Wright Reviews: “In Due Time” by Nsilo


Photo credit: Nsilo’s official Facebook page

Dylan Wright, A&E Editor

With the rise of the internet, hip-hop has entered a new phase within the past 10 years of its life that has many fans of the genre excited: the free release mixtape. A new generation of artists has taken to Sound Cloud and other music platforms to post their tracks for free. This callback to the passing around of mixtapes on the streets or between friends has been helpful for up-and-coming artists, allowing a virtual stage to lay down their verses. Validity for this form of release came earlier this year when Chicago-based Chance the Rapper took home several Grammy Awards for his free mixtape.

It is in this world that Terry Thompson, under the name Nsilo, releases his debut mixtape, “In Due Time.”

The tracks have a running theme of just starting out, hitting the pains of being a broke, college student. The mixtape’s title acts almost as a mantra throughout, sometimes detracted on by Nsilo, “In due time’s starting to sound like an excuse for not delivering sooner.” Through this he allows the listener in on the journey into creating music.

He isn’t trying to hide his youth, showing an old photo of himself as the cover art and referencing his birth date within the verses. His track, “Got No Money” is almost a commiseration for college kids, allowing them to connect with Nsilo and their struggles with a name dropped Sallie Mae, “I’m struggling with minimum wage/trying to pay back Sallie Mae.” Its relatable, pure and simple.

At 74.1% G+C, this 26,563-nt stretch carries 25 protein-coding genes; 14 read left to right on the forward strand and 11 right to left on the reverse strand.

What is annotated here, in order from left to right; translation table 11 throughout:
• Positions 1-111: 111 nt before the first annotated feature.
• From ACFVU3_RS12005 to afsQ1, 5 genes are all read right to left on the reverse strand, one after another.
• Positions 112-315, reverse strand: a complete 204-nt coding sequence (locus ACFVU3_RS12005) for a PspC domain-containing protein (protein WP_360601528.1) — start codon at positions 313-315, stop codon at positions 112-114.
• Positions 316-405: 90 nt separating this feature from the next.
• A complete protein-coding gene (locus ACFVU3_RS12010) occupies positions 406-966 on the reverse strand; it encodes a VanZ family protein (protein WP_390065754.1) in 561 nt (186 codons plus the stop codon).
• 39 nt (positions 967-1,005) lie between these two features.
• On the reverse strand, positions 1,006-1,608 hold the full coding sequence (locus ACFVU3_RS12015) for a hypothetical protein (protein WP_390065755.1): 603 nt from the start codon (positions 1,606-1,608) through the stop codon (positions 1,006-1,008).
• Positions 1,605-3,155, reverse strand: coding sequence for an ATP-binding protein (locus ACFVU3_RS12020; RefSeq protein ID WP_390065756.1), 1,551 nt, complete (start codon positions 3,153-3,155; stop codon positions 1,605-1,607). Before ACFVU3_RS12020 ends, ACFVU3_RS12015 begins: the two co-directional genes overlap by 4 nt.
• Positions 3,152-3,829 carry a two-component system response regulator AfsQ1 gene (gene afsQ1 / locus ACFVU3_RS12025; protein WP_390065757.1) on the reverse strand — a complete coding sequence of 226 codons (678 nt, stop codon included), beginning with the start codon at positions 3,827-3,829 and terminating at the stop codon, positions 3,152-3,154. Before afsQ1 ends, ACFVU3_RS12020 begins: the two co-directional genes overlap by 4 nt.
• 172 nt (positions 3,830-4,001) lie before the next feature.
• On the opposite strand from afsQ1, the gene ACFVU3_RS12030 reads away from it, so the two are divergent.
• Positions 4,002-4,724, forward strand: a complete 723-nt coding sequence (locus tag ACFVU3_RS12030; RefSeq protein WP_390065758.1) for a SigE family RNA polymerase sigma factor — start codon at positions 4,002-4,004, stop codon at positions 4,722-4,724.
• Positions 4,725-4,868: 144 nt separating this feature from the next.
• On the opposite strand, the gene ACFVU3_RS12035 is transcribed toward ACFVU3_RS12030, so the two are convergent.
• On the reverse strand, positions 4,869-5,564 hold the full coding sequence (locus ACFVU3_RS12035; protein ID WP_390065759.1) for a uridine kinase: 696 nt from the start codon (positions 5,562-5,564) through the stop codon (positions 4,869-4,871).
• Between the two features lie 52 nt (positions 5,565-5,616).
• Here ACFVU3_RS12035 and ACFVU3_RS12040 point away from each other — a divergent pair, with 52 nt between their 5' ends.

Nsilo uses his guest artists to great effect, bringing in Tiff, Corey Kelly and Goaty for a few verses throughout the mixtape. These guest appearances allow for a nice sense of variety in the tracks, and give a counterbalance to Nsilo’s verses.

The standout track is “Some Bars,” as Nsilo and Goaty’s verses give off a sense of honesty and rawness that make for impactful verses. Almost acting as a stream of consciousness, Nsilo goes into the pressures of recording and the expectation others place on him. He allows himself to glimpse into his worries, and it’s refreshing.

The hip-hop genre has almost hit a saturation point, filled to the brim with artists hoping to achieve recognition for their verses. To make an impact in a sea of competition is a difficult thing, especially when working on the global scale the online mixtape provides. “In Due Time” is a great start to Nsilo, letting listeners in on his experiences going toward a promising future in hip-hop.

Am I the most qualified person to be reviewing this hip-hop mixtape and making statements like that? Probably not. But what I do know is what I hear in his music is honesty, and this mixtape is one of the most honest pieces of music I’ve heard in a while.

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